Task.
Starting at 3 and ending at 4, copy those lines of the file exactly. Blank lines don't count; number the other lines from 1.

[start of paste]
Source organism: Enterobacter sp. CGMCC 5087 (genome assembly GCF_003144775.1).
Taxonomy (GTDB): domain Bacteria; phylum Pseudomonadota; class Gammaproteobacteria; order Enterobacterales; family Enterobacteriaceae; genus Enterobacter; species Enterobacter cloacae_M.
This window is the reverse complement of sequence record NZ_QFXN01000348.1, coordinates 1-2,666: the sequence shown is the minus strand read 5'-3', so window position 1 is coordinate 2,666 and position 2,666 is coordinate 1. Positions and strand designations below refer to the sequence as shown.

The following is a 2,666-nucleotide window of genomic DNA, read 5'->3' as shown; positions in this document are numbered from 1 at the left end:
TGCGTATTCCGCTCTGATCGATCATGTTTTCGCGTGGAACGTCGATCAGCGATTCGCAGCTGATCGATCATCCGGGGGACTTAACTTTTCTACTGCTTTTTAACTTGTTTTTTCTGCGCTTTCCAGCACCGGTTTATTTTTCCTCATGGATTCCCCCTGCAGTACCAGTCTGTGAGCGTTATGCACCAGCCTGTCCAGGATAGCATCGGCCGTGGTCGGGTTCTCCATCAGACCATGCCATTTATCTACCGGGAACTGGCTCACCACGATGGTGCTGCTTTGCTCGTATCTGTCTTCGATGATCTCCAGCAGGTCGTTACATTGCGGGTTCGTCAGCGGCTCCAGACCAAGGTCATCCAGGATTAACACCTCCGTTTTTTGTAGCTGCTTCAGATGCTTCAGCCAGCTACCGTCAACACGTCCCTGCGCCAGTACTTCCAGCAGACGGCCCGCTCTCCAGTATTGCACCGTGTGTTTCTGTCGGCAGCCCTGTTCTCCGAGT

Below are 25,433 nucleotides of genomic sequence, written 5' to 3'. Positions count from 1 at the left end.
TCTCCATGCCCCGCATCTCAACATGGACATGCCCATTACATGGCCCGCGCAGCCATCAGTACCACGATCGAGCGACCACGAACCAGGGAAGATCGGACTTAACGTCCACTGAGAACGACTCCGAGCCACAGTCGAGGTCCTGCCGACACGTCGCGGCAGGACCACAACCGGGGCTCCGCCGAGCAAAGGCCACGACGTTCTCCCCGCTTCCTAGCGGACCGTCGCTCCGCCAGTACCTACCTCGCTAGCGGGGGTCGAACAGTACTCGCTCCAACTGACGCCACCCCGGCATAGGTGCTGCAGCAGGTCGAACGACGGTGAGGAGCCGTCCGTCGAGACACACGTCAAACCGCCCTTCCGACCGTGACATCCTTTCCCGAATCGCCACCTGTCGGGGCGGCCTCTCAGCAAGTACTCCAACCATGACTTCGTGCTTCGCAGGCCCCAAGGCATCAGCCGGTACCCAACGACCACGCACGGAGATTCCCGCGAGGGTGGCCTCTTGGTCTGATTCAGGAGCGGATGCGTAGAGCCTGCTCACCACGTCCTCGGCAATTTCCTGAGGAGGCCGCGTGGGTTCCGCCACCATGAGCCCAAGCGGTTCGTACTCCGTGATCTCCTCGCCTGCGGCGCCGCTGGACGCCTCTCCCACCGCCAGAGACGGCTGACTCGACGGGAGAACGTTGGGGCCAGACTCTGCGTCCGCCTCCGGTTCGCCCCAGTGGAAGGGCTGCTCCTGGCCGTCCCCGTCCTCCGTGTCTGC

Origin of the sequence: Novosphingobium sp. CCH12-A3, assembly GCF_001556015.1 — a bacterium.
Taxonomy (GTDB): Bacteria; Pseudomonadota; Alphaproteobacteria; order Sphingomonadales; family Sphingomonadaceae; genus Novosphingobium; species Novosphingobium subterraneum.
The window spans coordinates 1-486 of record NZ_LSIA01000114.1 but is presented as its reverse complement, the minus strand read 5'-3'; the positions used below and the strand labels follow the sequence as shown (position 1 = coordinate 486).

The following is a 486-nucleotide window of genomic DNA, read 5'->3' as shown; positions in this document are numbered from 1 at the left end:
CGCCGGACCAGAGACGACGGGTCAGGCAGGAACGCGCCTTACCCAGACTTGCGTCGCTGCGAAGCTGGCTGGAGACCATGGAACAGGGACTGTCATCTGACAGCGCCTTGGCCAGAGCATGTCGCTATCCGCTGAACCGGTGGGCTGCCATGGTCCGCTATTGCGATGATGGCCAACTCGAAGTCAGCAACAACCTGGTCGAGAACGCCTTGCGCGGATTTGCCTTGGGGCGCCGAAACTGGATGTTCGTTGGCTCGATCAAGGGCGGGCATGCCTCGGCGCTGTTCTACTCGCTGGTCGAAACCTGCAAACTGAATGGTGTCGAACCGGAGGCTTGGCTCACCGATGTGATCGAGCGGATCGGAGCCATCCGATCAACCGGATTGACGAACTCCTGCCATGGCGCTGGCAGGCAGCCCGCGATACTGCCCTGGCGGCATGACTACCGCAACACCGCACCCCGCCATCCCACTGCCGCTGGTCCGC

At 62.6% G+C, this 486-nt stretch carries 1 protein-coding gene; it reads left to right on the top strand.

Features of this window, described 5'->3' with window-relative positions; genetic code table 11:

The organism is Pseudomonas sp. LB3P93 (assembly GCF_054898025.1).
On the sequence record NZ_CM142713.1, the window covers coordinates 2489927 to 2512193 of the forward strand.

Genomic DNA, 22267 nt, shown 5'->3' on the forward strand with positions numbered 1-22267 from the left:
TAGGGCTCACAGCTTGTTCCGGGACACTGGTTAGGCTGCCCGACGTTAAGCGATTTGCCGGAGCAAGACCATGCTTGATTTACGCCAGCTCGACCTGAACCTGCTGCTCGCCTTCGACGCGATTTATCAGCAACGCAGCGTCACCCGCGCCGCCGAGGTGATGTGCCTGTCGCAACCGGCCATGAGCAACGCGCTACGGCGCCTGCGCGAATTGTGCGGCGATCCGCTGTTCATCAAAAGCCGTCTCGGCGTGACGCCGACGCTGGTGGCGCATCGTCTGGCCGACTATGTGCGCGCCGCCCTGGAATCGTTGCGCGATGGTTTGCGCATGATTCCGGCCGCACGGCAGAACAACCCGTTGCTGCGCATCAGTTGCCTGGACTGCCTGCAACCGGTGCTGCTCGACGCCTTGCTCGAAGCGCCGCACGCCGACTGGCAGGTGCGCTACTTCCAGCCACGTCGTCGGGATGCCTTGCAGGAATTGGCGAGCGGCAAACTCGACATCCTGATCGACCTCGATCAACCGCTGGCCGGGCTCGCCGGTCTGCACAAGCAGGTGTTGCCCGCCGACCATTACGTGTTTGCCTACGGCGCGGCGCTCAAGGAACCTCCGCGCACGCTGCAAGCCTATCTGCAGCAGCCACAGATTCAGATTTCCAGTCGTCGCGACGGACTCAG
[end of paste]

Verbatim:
This window is the reverse complement of sequence record NZ_QFXN01000348.1, coordinates 1-2,666: the sequence shown is the minus strand read 5'-3', so window position 1 is coordinate 2,666 and position 2,666 is coordinate 1. Positions and strand designations below refer to the sequence as shown.

The following is a 2,666-nucleotide window of genomic DNA, read 5'->3' as shown; positions in this document are numbered from 1 at the left end: